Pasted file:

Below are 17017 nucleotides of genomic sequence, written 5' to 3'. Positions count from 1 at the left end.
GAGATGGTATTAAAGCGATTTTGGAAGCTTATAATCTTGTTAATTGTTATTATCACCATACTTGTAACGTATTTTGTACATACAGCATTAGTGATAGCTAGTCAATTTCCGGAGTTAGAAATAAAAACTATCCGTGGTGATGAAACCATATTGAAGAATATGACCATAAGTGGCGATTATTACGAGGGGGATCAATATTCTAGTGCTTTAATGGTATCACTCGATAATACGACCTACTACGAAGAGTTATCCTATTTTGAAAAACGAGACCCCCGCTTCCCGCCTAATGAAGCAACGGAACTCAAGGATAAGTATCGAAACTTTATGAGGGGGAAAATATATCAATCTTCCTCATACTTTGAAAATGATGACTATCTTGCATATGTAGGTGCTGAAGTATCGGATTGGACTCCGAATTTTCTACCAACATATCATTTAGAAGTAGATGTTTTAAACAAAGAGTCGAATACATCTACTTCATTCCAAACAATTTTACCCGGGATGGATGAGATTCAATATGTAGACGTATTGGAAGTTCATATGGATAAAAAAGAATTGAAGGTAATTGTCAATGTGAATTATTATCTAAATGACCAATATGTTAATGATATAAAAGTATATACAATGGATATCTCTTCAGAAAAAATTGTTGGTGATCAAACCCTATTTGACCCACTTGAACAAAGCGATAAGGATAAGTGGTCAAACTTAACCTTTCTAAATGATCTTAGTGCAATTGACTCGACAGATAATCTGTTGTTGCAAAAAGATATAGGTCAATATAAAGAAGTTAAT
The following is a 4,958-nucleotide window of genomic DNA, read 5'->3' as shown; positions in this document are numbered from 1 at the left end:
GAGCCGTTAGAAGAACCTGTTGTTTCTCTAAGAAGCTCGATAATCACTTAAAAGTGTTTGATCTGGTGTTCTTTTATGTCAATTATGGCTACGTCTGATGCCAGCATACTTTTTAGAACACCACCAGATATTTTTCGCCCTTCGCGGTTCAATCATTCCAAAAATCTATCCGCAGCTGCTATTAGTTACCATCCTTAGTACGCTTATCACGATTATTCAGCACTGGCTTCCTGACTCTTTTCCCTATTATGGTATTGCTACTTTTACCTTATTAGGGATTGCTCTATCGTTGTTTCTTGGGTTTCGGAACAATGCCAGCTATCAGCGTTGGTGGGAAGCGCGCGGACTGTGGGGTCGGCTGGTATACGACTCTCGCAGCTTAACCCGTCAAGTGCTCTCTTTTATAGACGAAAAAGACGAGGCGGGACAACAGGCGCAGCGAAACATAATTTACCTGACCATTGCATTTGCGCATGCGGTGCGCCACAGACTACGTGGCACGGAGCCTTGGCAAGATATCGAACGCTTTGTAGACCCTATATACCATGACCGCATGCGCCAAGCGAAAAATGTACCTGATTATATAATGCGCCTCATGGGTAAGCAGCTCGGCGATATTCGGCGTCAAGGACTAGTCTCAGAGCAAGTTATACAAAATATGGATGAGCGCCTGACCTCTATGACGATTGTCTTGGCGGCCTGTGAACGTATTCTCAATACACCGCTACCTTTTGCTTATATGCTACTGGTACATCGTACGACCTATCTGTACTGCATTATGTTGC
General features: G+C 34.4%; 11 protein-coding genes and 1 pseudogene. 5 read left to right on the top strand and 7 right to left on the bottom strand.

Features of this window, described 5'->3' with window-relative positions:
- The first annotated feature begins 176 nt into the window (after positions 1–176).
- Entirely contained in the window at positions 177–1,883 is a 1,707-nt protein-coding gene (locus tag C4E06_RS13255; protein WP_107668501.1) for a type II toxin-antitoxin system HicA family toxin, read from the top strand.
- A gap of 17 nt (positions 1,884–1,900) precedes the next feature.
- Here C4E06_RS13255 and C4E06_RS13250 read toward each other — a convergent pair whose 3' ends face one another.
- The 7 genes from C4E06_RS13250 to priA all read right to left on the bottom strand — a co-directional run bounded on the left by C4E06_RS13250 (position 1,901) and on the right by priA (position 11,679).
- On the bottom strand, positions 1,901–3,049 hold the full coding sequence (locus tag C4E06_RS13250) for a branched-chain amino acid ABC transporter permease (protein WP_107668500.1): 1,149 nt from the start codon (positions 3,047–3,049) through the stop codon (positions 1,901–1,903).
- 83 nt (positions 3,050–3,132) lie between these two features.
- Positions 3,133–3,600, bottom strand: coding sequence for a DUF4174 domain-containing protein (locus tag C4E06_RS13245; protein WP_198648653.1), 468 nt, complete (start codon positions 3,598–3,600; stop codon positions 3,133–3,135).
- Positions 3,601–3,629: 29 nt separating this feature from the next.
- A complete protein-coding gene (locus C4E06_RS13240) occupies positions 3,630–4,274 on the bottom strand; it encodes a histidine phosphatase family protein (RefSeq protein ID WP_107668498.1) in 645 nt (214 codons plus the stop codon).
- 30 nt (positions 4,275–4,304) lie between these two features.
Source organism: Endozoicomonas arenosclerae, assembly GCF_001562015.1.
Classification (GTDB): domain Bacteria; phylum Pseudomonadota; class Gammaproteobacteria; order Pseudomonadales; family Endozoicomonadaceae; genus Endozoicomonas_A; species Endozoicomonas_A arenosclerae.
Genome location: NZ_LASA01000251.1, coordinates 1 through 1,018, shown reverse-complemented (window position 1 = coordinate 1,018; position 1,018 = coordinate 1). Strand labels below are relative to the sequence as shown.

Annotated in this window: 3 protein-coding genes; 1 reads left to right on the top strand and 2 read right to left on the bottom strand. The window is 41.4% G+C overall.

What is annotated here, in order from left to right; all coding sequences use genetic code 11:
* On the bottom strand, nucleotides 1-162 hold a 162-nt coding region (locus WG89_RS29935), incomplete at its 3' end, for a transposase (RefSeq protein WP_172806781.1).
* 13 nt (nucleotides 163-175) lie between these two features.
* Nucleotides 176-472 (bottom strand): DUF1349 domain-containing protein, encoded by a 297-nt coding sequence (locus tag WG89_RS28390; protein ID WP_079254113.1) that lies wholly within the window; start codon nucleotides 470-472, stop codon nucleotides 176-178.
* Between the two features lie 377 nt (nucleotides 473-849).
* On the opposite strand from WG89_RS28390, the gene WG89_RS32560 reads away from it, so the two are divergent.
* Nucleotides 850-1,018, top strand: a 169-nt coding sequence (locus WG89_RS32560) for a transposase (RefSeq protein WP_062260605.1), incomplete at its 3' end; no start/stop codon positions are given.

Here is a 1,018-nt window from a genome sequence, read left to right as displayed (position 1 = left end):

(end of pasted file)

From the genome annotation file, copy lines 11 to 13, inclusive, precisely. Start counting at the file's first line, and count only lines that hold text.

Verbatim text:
- The 7 genes from C4E06_RS13250 to priA all read right to left on the bottom strand — a co-directional run bounded on the left by C4E06_RS13250 (position 1,901) and on the right by priA (position 11,679).
- On the bottom strand, positions 1,901–3,049 hold the full coding sequence (locus tag C4E06_RS13250) for a branched-chain amino acid ABC transporter permease (protein WP_107668500.1): 1,149 nt from the start codon (positions 3,047–3,049) through the stop codon (positions 1,901–1,903).
- 83 nt (positions 3,050–3,132) lie between these two features.